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Whereas the Mazel of Adar is fish, says the Arugas ha'Bosem, Adar Rishon has no Mazel.

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Someone who is born in an ordinary year and who turns twelve (a girl) or thirteen (a boy) in a leap-year, becomes bar or bas-Mitzvah only in Adar Sheini.

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It is possible for a boy (or a girl) to be born later than his (or her) contemporary, yet he becomes bar (or bas-Mitzvah) before him (her). Take, for example, a boy who is born on Rosh Chodesh of Adar Sheini, whilst his contemporary is born on the twentieth of Adar Rishon (ten days earlier). Should their thirteenth birthdays fall in an ordinary year, then the younger boy's bar-Mitzvah will precede the older one's by ten days.

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Based on the previous paragraph one would assume that in a leap-year, it is always Adar Sheini that is the main Adar. Indeed, it is in Adar Sheini that we celebrate Purim and Lein the four special Parshiyos (Shekolim, Zochor, Poroh & ha'Chodesh).

Yet this assumption is not at all clear-cut, as we will now see, with regard to the Dinim of Yohrtzeit. It goes without saying that, if someone dies in Adar Rishon or Adar Sheini in a leap-year, in subsequent leap-years the yohrtzeit must be observed in the corresponding Adar. The question arises however, as to when one observes the Yohrtzeit in an ordinary year of someone who died in a leap year. The Shulchan Aruch maintains that one fasts in Adar Sheini, whereas the Rema cites others who hold that one fasts in Adar Rishon. Presumably, lighting a Yohrtzeit light and reciting Kadish are subject to the same ruling. Although the Rema concludes that the Minhag is like the latter opinion, he adds that there are those that require one to fast on both days, which, ideally speaking, says the Mishnah B'rurah there, is the correct thing to do (See Mishnah B'rurah, 568:42).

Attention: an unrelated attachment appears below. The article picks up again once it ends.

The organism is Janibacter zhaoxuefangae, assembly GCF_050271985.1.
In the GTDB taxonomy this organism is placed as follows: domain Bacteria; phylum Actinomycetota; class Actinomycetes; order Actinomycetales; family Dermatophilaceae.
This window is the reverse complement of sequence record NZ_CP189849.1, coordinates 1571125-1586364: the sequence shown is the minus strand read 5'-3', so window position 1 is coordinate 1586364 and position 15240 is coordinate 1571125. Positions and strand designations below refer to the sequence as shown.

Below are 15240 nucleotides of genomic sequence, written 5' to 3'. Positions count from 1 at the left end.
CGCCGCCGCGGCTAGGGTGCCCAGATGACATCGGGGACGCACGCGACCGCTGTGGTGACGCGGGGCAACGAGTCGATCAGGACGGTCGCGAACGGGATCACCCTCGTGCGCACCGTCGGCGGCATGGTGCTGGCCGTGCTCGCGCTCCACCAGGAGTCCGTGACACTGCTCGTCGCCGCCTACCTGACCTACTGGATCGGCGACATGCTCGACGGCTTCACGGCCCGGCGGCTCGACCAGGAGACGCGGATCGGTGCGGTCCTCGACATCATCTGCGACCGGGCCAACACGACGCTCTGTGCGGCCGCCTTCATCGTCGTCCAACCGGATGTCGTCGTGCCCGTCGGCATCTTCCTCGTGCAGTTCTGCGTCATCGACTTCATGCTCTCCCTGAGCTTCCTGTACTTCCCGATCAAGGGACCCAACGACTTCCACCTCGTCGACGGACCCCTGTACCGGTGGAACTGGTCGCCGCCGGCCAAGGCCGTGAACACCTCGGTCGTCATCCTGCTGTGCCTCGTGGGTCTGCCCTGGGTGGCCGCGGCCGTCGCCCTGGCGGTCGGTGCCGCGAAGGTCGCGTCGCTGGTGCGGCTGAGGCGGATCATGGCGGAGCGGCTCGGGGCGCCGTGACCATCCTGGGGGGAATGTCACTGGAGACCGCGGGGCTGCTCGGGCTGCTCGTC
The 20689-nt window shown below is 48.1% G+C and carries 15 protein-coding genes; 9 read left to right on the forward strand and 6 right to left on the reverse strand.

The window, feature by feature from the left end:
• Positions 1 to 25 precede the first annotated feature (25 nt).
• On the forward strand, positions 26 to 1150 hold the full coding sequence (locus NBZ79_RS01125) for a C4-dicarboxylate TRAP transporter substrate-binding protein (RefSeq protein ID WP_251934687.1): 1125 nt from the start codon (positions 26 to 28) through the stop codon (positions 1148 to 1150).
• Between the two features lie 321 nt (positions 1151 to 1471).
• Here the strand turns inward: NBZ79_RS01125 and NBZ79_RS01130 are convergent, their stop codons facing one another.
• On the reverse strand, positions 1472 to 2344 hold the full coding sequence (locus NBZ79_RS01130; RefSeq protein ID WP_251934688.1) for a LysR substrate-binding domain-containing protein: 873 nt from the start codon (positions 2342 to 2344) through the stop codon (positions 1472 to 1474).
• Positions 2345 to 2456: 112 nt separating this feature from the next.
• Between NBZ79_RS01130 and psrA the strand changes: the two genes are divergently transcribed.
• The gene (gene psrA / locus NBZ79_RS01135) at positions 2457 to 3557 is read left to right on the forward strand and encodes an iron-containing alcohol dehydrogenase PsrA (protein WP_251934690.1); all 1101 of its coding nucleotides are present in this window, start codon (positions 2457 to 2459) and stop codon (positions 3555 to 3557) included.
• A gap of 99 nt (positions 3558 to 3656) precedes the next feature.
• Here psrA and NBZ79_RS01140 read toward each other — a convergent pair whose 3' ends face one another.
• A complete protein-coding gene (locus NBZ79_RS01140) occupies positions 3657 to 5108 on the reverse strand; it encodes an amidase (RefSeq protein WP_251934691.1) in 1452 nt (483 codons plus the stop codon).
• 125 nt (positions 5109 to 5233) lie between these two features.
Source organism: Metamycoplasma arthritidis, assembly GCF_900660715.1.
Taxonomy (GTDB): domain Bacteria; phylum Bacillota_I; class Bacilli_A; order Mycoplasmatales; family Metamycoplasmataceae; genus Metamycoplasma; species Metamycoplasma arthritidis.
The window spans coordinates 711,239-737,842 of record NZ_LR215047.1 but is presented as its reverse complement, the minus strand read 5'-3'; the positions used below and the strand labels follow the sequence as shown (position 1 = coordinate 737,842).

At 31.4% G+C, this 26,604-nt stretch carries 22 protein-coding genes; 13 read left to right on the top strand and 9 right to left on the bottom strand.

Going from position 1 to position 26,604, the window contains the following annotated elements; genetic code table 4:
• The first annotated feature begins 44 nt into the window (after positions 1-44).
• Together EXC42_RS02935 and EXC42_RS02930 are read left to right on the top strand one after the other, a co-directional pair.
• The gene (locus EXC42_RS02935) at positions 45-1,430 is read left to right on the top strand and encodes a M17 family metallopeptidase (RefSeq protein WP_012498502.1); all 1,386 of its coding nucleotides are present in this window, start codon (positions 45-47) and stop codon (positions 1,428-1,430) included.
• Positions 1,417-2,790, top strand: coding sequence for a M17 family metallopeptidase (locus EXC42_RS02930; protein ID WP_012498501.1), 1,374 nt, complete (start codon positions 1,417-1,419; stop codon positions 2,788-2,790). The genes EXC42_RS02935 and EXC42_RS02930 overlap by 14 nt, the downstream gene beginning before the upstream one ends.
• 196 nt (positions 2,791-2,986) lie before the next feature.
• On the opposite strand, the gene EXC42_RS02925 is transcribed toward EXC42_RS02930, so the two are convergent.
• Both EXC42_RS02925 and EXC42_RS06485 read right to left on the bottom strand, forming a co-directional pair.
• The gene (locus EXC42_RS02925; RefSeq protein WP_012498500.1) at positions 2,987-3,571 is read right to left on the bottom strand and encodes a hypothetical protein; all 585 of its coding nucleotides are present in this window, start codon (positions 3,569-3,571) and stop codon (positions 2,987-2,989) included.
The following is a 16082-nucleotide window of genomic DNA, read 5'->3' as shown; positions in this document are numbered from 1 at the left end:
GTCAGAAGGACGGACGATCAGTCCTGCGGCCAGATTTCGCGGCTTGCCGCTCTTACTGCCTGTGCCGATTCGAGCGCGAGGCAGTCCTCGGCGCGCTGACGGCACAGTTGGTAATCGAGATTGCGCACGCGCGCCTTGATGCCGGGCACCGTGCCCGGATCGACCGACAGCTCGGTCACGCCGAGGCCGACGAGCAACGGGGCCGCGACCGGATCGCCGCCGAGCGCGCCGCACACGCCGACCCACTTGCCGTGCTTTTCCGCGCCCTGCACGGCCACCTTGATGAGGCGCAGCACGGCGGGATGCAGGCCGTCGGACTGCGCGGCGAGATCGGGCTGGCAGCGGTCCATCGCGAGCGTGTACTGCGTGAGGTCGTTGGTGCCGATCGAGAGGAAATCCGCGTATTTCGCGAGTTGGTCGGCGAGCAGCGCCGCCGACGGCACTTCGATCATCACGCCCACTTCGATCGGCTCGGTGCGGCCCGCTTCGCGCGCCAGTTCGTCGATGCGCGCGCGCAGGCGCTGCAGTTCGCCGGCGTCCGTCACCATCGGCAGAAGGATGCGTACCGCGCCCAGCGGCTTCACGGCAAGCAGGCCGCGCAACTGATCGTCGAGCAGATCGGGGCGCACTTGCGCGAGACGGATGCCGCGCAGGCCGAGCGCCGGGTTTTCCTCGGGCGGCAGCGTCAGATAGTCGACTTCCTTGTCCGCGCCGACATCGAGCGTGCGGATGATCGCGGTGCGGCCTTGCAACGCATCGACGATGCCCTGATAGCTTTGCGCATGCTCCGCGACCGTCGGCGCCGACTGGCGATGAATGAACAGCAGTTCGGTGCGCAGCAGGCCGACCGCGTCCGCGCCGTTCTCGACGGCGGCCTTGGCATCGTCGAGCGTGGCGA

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Pearls From the Ba'al ha'Turim

"And He performs kindness up to two thousand generations " (20:56).

The words "and He performs kindness" appears four times in T'nach - once here, once in the Aseres ha'Dibros in Va'eschanan, and twice in connection with David ha'Melech - in Tehilim and in Shmuel , where it says "And He does Chesed with His anointed one".

This teaches us, says the Ba'al ha'Turim, that someone performs kindness to others (like David, who performed kindness with Chanun, the King of Amon) merits Divine kindness.

*

" to those whom I love and to those who observe My Mitzvos" (Ibid.).

The Ba'al ha'Turim tells us that, from the juxtaposition of this phrase to the following Pasuk "Lo Sisso .". (not to swear by G-d's Name falsely) we can learn a). that swearing falsely is as severe as all the other Mitzvos (that are not subject to Kareis), and b). that, when keeping all the Mitzvos, one should take care not to keep them 'in vain' (without the correct Kavanah - with an ulterior motive).

*

"Remember the day of Shabbos to sanctify it" (20:8).

This is the seventh Pasuk (of the Asares ha'Dibros), and it begins with a 'Zayin' the Ba'al ha'Turim points out - bearing in mind that Shabbos is the seventh day. Correspondingly, seven 'people' are mentioned in Pasuk 9 - "You, your son, your daughter, your slave, your maidservant, your animals and your converts within your gates", and seven 'Menuchos' are ,listed in Atah Echad' (at Shabbos Minchah).